sin = perpendicular(P)hypotenuse(H)
cos = base(B)
hypotenuse(H)
tan = perpendicular (P)
Base (B)
cosec = HP . sec =
HB , cot =
BP
Note :
(i) Since tratios are ratio between two sides of a right angled triangle with respect to an angle, so they arereal numbers.(ii) may be acute angle or obtuse angle or right angle.
8. RELATIONS BETWEEN TRIGONOMETRICAL RATIOS
(i) 1 1 1cosec , sec ,cotsin cos tan
= = = (ii)
sintancos
=
(iii) coscotsin
= (iv) sin
2 + cos2 = 1
(v) 1 + tan2 = sec2 (vi) 1 + cot2 = cosec2Ex.7 If cosec A + cot A = 11/2, then tan A is equal to
[1] 21/12 [2] 15/16 [3] 44/117 [4] 117/43Sol. Cosec A + cot A = 11/2
1cosecA cot A+ =
211 ....... (1)
cosec A cot A = 211 ..... (2)
(1) (2) = 2 cot A = 11 22 11 = 11722
= tan A = 44
117 Ans [3]
O B
M
H P
Y
X
A
TRIGONOMETRIC RATIOS & IDENTITIES
Ex.8cos
1 tanq
q + sin
1 cotq
q is equal to
[1] sin cos [2] sin + cos [3] tan + cot [4] tan cot
Sol.cos
1 tanq
q + sin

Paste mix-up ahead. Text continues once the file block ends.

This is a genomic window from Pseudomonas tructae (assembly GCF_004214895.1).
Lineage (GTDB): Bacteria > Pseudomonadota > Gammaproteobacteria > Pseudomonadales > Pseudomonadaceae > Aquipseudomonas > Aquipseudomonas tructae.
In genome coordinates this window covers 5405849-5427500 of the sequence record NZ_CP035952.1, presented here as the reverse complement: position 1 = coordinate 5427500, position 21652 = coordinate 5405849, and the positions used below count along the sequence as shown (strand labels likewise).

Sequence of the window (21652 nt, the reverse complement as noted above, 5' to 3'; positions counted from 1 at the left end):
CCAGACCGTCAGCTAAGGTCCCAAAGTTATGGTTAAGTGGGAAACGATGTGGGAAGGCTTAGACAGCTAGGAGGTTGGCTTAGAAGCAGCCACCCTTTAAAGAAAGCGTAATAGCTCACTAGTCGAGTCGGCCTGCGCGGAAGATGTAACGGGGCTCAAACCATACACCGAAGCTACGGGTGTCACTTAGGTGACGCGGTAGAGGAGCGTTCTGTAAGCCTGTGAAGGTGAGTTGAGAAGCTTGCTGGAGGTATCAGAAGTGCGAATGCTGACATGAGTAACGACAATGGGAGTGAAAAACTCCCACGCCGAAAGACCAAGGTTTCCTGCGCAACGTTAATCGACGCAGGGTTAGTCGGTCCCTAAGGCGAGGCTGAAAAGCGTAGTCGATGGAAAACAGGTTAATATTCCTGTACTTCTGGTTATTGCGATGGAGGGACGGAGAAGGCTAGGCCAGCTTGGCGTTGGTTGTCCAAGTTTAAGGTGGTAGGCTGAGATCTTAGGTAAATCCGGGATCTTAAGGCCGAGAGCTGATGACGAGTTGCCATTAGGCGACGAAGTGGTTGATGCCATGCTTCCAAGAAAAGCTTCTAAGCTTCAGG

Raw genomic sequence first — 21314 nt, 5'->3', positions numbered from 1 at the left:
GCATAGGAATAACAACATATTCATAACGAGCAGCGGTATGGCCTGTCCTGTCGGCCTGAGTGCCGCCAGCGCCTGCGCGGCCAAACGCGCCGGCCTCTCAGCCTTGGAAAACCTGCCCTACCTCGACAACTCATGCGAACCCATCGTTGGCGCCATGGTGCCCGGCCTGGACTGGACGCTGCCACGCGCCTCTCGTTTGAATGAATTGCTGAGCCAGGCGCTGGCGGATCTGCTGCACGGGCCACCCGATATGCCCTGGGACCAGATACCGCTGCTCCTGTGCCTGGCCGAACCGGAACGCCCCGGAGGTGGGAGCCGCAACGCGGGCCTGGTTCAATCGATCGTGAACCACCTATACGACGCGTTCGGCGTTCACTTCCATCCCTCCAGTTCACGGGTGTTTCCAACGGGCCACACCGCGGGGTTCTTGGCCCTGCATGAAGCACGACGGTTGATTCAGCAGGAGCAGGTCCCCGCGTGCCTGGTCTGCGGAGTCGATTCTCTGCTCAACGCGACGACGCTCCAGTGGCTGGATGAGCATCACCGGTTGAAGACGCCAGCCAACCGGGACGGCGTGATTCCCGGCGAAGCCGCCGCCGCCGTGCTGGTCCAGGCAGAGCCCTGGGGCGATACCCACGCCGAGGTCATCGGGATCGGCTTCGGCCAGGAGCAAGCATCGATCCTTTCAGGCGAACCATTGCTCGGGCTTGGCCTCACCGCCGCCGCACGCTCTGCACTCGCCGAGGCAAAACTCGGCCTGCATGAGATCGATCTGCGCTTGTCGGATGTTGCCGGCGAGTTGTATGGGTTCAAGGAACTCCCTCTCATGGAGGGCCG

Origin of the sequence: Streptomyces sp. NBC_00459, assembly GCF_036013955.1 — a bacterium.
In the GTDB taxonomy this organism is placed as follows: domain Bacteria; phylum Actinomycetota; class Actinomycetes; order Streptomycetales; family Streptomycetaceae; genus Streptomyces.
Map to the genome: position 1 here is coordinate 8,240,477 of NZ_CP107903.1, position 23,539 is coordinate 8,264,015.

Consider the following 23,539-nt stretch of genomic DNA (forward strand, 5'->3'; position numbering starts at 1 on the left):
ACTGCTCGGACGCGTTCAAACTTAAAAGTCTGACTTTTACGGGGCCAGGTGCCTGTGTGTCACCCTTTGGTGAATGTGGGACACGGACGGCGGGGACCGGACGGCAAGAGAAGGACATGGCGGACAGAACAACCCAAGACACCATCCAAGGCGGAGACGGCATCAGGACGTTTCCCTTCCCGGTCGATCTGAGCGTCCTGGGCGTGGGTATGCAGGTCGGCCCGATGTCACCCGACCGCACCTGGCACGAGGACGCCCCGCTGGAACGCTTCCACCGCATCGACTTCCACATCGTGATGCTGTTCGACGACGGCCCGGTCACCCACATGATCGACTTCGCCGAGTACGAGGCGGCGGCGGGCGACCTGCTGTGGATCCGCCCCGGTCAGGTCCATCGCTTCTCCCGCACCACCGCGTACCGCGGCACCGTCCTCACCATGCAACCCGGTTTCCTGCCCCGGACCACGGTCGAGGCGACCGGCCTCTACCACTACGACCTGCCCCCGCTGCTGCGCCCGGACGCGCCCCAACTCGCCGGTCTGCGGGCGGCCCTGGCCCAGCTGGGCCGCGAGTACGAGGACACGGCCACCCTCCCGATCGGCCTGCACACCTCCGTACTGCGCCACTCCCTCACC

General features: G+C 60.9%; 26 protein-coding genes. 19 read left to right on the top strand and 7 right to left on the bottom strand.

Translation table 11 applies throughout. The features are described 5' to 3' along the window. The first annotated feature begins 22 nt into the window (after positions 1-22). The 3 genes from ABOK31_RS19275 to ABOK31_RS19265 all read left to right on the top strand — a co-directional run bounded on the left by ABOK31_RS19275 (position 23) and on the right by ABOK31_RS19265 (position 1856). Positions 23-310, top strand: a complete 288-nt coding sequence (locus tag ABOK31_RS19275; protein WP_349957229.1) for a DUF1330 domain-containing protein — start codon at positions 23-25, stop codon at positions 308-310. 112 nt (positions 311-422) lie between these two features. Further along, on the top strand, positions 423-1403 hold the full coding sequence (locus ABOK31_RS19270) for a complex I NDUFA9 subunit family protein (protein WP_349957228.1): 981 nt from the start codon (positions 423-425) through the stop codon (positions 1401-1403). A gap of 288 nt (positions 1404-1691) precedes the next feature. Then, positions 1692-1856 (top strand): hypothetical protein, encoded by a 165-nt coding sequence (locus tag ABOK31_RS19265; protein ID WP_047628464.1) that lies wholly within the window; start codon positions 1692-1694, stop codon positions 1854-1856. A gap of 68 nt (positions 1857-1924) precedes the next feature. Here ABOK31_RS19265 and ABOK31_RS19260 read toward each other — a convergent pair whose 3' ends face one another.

1 cotq
q
=
cos sinsin cos1 1cos sin
q qq qq q
+

=
2 2cos sincos sin cos sin
q qq q q q

 
=
2 2cos sincos sin
q qq q


= cos + sin Ans [2]Ex.9 tan2 sec2 (cot2 cos2 ) equals
[1] 0 [2] 1 [3] 1 [4] 2Sol. tan2 sec2 (cot2 cos2 )
= sec2 (tan2 cot2 tan2 cos2 )
= sec2 2
22
sin1 coscos
q qq
 = sec2 (1sin2)
= sec2. cos2 = 1 Ans. [3]
9. SIGN OF TRIGONOMETRIC RATIOS(i) All ratios sin, cos, tan cot, sec and cosec are positive
in Ist quadrant.(ii) sin( or cosec) positive in IInd quadrant, rest are negative.(iii) tan( or cot) positive in IIIrd quadrant, rest are negative.(iv) cos( or sec) positive in IVth quadrant, rest are negative.
Ex.10 The value of sin and tan if cos = 1213

and lies in the third quadrant is 
[1] 513 and 5
12 [2] 5
12 and 5
13 [3] 1213 and
513
 [4] none of these
Sol. We have cos2 + sin2 = 1
sin = 21 cos q 
IInd Quadrant Ist Quadrant
IIIrd Quadrant IVth Quadrant
xaxis
yaxis
TRIGONOMETRIC RATIOS & IDENTITIES
In the third quadrant sin is negaitve, therefore
sin = 21 cos q sin = 2121
13
 = 5
13
then, tan = sincos
qq tan =
5 13x
13 12

=
512 Ans.[1]
Ex.11 If 2p
< < pi, then 1 sin1 sin

+ +
1 sin1 sin
+

is equal to
[1] 2 cosec [2] 2 cosec [3] 2 sec [4] 2 sec
Sol. Exp. = 2(1 sin ) (1 sin )
1 sinq q
q
 + +
 =
2cosq

= 2 sec Ans.[4]
10. DOMAIN AND RANGE OF A TRIGONOMETRICAL FUNCTIONIf f : X Y is a function, defined on the set X, then the domain of the function f, written as Domain is theset of all independent variables x, for which the image f(x) is well defined element of Y, called the codomainof f.Range of f : X Y is the set of all images f(x) which belongs to Y , i.e.Range f = {f(x) Y:x X} Y The domain and range of trigonometrical functions are tabu